Archive for January, 2012


Plotting Heatmaps in R

Tuesday, January 24th, 2012

I had recently had to create a heatmap visualisation as a part of our results in a paper we had submitted for a conference and as it took way more time than I had anticipated, I figured it’s something worth documenting. My first point of call was obviously Sgt. Google and the first hit given was How to Make a Heatmap – a Quick and Easy Solution, which I naturally liked since the sample dataset was a basketball stats one 😀 However, I quickly realised that this was not enough for what I wanted – my x-axis showed time and instead of nice, fat blocks, my heatmap/graph showed thin, coloured lines. Another problem I ran into was interpretation. I initially had something like this:

n = 50
matrix_to_be_plotted <- rnorm(n*n) # generate 50 x 50 = 2500 random numbers
dim(matrix_to_be_plotted) <- c(n,n) # change vector to matrix of dimension 50 x 50

heatmap(matrix_to_be_plotted, # as name suggests, the matrix of the data to be plotted
scale = “row”, # this is important; I did not realise this at first and spent an evening wondering why data values did not match with what I was describing in the heatmap (I’d assumed the darker the shade, the higher the value). Basically, you can control colour scaling by row or column, default is row. This is so important in my opinion that I’ll quote the documentation: “character indicating if the values should be centered and scaled in either the row direction or the column direction, or none. The default is “row” if symm false, and “none” otherwise.”
main = “Greyscale heatmap – squares”, # name/title of figure
Colv=NA, Rowv=NA, # set to NA or columns/rows of matrix would be rearranged into hierarchical clusters according to R’s dendrogram function
margins=c(3,3), # column/row margin space, the higher the number, the more space you get
cexCol=1, cexRow=1, # size of column/row labels, 1 is default
col=grey(seq(1,0,-0.01)) # colour is greyscale, sequence from 1 (black) to 0 (white) in steps of 0.01

which was a grey-scale version of what I wanted. You can read the documentation of the parameters of R heatmap, but my own explanation/interpretation of the parameters in the context of what I’ve given is written.

Here’s a picture of what should come out (tips on Saving Plots in R):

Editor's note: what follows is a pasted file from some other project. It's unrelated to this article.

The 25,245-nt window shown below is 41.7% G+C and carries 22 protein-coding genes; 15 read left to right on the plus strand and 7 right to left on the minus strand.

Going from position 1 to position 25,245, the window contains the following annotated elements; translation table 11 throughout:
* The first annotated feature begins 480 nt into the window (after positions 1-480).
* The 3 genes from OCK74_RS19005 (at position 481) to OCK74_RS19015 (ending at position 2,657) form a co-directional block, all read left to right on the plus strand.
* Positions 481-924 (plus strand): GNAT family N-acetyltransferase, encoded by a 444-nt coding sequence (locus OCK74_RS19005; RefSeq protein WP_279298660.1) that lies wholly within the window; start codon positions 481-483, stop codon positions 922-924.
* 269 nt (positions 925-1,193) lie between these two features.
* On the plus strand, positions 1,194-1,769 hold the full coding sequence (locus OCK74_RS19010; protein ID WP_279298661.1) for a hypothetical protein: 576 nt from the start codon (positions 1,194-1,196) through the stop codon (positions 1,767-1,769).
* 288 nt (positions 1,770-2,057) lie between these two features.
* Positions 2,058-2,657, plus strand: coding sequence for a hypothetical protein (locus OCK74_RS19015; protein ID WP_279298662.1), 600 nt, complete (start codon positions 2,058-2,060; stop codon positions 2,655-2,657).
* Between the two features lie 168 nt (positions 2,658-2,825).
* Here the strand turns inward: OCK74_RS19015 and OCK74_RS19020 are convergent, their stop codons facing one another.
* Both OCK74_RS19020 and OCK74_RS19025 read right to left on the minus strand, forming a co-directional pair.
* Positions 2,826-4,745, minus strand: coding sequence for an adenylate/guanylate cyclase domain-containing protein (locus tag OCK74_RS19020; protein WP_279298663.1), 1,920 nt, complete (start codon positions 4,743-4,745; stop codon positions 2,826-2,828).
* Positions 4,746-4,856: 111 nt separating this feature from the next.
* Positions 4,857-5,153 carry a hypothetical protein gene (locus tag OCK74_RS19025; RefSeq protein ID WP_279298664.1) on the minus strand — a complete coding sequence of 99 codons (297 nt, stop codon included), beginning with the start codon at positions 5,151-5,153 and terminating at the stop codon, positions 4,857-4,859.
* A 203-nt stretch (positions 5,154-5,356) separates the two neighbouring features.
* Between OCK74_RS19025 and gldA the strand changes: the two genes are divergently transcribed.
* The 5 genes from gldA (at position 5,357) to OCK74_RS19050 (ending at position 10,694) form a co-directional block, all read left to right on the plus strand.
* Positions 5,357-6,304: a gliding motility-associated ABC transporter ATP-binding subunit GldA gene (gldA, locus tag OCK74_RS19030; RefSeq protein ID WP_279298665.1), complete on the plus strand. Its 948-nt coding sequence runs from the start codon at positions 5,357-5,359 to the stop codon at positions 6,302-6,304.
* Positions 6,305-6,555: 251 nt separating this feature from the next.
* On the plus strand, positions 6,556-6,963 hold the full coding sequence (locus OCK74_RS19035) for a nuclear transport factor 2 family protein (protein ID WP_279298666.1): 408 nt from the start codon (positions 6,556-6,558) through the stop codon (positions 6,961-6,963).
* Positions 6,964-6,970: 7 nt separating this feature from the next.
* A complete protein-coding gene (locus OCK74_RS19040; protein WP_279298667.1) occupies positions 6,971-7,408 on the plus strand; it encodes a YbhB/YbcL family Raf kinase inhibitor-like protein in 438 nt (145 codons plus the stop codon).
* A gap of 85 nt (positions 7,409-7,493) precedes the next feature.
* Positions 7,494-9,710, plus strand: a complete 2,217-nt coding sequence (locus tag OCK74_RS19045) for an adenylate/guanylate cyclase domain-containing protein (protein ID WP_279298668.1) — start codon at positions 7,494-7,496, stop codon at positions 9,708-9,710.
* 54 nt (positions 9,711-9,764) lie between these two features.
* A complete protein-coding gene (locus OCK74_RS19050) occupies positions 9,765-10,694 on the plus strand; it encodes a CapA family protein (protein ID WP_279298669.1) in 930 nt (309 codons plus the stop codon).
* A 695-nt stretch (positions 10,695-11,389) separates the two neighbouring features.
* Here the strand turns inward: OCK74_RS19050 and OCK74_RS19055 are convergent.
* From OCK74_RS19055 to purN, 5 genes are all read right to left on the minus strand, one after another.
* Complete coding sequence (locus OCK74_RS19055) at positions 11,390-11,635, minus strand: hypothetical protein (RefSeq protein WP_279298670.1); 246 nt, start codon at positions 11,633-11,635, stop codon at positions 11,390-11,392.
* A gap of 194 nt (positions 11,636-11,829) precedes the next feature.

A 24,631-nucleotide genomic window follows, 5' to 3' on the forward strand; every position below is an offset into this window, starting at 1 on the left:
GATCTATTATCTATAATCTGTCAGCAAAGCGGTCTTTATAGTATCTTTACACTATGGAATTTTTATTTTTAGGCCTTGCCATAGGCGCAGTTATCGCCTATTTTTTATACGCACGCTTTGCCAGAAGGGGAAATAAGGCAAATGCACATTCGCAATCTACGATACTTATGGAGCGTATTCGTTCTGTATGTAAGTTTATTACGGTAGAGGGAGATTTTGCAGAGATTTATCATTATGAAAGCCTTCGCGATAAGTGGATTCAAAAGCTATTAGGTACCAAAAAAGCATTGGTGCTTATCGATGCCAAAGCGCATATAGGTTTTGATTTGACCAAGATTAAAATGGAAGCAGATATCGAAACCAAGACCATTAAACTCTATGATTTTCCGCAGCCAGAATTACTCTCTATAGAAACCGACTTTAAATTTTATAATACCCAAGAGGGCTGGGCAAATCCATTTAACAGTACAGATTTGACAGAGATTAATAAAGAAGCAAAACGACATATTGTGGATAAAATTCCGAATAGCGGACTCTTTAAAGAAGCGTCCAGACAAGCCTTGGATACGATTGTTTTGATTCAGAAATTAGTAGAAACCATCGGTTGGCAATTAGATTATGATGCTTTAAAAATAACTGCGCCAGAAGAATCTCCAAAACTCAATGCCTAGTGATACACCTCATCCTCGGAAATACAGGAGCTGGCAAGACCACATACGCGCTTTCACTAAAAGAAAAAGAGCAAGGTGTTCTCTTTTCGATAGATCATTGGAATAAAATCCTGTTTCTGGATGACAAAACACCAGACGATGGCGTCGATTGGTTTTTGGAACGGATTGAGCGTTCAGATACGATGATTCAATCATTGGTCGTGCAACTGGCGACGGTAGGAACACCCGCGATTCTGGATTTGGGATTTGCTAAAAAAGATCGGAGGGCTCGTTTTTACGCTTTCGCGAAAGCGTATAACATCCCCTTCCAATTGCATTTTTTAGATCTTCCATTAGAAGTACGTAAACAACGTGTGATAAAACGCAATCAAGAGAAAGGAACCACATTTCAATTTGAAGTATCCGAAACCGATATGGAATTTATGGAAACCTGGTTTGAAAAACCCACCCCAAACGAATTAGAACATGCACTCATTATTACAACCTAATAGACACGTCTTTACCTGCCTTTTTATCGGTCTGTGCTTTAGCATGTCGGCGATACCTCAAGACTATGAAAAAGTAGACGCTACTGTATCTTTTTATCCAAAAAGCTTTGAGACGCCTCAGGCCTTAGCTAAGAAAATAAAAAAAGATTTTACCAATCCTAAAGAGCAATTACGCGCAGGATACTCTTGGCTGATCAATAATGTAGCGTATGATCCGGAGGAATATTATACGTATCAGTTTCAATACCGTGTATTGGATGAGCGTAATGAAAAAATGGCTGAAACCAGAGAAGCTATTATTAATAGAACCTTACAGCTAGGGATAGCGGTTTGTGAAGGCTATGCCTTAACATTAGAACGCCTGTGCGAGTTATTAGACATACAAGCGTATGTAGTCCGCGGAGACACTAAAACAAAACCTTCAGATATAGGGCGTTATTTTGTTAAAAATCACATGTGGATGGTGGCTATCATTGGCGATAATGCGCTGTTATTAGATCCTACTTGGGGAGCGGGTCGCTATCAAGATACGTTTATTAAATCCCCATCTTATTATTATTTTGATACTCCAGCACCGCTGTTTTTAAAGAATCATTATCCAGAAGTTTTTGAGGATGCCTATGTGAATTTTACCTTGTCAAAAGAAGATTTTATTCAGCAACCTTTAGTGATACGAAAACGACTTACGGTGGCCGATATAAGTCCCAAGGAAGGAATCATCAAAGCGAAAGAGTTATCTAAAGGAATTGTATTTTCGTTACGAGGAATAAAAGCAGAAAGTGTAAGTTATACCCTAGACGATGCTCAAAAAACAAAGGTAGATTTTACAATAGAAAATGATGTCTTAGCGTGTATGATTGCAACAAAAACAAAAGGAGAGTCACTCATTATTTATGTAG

Example of Greyscale heatmap - squares

Not bad: Example of Greyscale heatmap, square matrix

This doesn’t look so bad, and if this is all you need, great. However, here’s a rectangular matrix, i.e. more similar to what I had in originally, which can be emulated by changing the dimensions like so:

dim(matrix_to_be_plotted_thin) <- c(n/2,2*n)
colnames(matrix_to_be_plotted_thin) <- rep(” “, 2*n)
colnames(matrix_to_be_plotted_thin)[seq(1,2*n,3)] <- paste(“Wk”, seq(1,2*n,3))

The column names are changed so they don’t get so squished on the x-axis:

Example of Greyscale heatmap, non-square matrix

Kind of Ugly: Example of Greyscale heatmap, rectangular matrix

This is less visually appealing. Moreover, it didn’t suit my graph because looked like this:

Greyscale insufficient

Yuck: My own graph, Greyscale insufficient

Part of the problem was that I didn’t realise I hadn’t the scaling properly – by default it was row-scaled, I was describing it as it were column-scaled. However, in retrospect, it still wouldn’t have worked if I had the correct scaling because this, as a figure taking up about barely one-sixth of a page, it was fairly difficult to read when printed. (I couldn’t figure out how to get a border around the graphic either so if anyone knows, please comment and let me know!) Anyway, my Saturday morning thus became an online google image and documentation hunt with keywords of R, heatmap, image, matrix image, visualisation,  <what have you>, and finally I converged to using an upgraded package of heatmap (library being with gplots – to prettify the graph with custom colours.